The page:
The Loneliness of Rose
What happens when a dog works too much.
Three of my dogs are what you might call cute—they are pretty, love people, enjoy being held or scratched. Pearl has big brown eyes and swoons onto her back when she meets a dog-lover. Clementine adores anyone who will give her a biscuit. Izzy, my other border collie, will herd sometimes but he would rather cuddle with people, given the choice.
Rose is not cute. She is a working dog, a farm dog. She herds sheep, keeps the donkeys apart from the other animals during graining, alerts me when lambs are born, watches my back when the ram is around. She battles the donkeys, the ewes who protect their lambs, and stray dogs who approach the farm. She and I take the sheep out to graze two or three times a day. On Sundays, we sometimes march the flock down to the Presbyterian Church to hear the organ music and present ourselves through the big windows. "Hey, Rose," the kids sometimes shout after the service is over. With Rose, we don't need fences. As my friend Peter Hanks said, Rose is the fence.
Rose is a bit scrawny and ungainly looking, though quite beautiful to me. She is not like any dog I have had. She has few people skills. She does not cuddle or play. She tolerates kids, but is not fond of them. She is rarely in the same room with me, going from window to window of my farmhouse to scan for her flock. Every morning around sunrise, she hops onto my bed, gives me about 50 licks, and then disappears into a secret lair. I do not know where she sleeps. She checks on me constantly but rarely stays in the same room with me.
When I go to the back door, she watches to see which boots I am putting on. If I put on my barn boots, she joins me. If I put on my walking shoes, she stays in the house. When I had spinal troubles, Annie, my farm manager, walked the dogs for me. All of them went eagerly, except Rose. She sat on the foot of my bed day and night, going out only if I hobbled to the back door to let her out. She will take the sheep out for me, sitting in the meadow across the street watching them for hours.
I could not live on my farm without Rose. When the shearer came, Rose escorted the shorn sheep out of the barn one by one. When the vets come, they ask Rose to hold animals in a corner until they can grab them and tie them down. "Rose is the most useful dog I know," the vet told me.
Rose is on 24/7 call for farmers who don't have the money to buy a dog like her or the time to train one. We have rounded up many cows, stray goats, and sheep. Last winter, when a gate broke, a desperate farmer with 400 dairy cows called me in the middle of the night. He heard I had a working dog and we rushed to his farm. Rose stood at the open gate, facing down the herd of 1,200-pound cows for two hours. Some of the cows nosed up to Rose, curious. They got nipped. She was not their friend, she seemed to be saying. Not a one made it through.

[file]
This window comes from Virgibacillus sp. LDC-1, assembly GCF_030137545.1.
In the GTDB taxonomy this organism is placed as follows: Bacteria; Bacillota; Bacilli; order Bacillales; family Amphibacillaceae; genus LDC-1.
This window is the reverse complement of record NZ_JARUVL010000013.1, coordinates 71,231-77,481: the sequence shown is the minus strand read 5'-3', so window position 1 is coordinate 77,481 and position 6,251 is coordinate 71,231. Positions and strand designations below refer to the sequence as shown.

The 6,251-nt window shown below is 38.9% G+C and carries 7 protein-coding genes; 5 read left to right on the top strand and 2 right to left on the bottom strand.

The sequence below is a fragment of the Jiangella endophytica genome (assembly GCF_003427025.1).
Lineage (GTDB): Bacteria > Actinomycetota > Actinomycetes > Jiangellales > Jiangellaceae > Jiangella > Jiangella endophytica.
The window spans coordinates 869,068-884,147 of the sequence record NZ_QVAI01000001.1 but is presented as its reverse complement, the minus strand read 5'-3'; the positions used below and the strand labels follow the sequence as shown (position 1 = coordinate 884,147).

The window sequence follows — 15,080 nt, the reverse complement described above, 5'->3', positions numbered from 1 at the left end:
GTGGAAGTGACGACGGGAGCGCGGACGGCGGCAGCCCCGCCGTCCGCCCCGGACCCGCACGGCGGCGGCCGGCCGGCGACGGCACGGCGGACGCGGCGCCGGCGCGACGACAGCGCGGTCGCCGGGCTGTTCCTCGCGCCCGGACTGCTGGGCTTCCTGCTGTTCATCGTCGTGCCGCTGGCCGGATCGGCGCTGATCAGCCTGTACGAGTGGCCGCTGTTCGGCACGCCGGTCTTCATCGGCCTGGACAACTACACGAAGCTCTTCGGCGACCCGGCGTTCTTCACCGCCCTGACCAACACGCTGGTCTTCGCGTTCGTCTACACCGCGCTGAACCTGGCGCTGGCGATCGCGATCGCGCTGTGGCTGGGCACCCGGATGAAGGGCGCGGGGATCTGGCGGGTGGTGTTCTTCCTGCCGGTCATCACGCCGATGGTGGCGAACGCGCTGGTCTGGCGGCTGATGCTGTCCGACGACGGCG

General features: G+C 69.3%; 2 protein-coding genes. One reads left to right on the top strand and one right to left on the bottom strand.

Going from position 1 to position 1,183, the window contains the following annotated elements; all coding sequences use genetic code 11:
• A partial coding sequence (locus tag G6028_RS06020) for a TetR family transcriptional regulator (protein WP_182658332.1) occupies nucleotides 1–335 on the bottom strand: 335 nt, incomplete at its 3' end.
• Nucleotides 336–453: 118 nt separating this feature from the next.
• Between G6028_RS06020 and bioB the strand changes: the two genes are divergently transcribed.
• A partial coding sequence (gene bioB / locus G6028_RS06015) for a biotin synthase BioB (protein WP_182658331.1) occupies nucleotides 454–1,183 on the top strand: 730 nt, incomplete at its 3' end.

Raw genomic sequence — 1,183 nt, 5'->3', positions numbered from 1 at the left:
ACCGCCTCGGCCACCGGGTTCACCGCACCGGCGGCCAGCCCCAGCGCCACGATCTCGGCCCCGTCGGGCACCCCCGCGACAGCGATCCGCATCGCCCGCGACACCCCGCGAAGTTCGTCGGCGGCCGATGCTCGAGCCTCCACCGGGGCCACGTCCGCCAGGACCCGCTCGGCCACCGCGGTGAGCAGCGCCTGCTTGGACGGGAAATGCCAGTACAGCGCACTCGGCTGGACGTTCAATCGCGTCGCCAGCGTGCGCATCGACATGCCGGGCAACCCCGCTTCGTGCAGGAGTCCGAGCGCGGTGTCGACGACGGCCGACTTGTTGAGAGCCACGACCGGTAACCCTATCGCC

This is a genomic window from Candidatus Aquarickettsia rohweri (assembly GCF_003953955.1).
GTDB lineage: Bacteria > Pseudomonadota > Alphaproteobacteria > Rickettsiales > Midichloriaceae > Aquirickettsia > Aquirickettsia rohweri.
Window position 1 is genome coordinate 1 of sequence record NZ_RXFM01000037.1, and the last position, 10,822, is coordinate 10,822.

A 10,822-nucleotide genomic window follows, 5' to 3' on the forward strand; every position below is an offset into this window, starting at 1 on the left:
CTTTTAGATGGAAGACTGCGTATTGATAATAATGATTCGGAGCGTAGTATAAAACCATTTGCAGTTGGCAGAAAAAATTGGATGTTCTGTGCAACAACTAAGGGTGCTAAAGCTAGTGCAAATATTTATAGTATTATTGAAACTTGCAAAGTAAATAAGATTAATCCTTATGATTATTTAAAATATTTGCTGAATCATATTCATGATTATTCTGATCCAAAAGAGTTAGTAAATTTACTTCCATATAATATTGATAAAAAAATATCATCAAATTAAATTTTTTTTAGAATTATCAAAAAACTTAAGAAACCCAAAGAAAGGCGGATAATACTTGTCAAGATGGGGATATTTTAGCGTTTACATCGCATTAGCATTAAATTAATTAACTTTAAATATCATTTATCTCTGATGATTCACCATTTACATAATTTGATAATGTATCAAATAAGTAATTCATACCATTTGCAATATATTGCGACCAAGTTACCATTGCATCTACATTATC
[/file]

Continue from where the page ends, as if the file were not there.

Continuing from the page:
A widow in Cossayuna was surprised by a blizzard and couldn't get her sheep into the barn in time. Rose rushed to the scene and did it in five minutes. We usually charge $5 for these emergency calls, for the pride of the farmers and the honor of Rose. She has earned $240, which sits in a basket. Most of the money will go to a border collie rescue group I belong to. The rest will buy a big steak bone for Rose.
Last year, Rose was kicked by Lulu, one of my donkeys. She sent the dog flying, bouncing off the barn wall. I thought Rose was dead. She wasn't. Since that day, Rose has never entered the pasture without nipping Lulu in the butt. Lulu considered another kick, but could never get the right angle.
I worry about Rose. She has been torn up by barbed wire, impaled herself on posts and sharp rocks, slid and rolled down steep hills. I often see her limping (never for long), licking an unseen wound, or nursing torn paw pads, or I find scabs covered by her fur. When she lets me, I stroke and brush her and tell her how much I love and appreciate her. She will softly lick my hand and face. Sometimes, at night, even though she fights it, I see her eyes close as she slips into a deep sleep.
A few weeks ago, a breeding ram was delivered. He was reportedly assertive and belligerent, as rams are expected to be. We brought him through a gate with the other sheep and my donkeys: Lulu, her sister Fanny, and grumpy Jeannette, who had just unexpectedly given birth to Jesus, a baby boy, and was ferociously protective of him.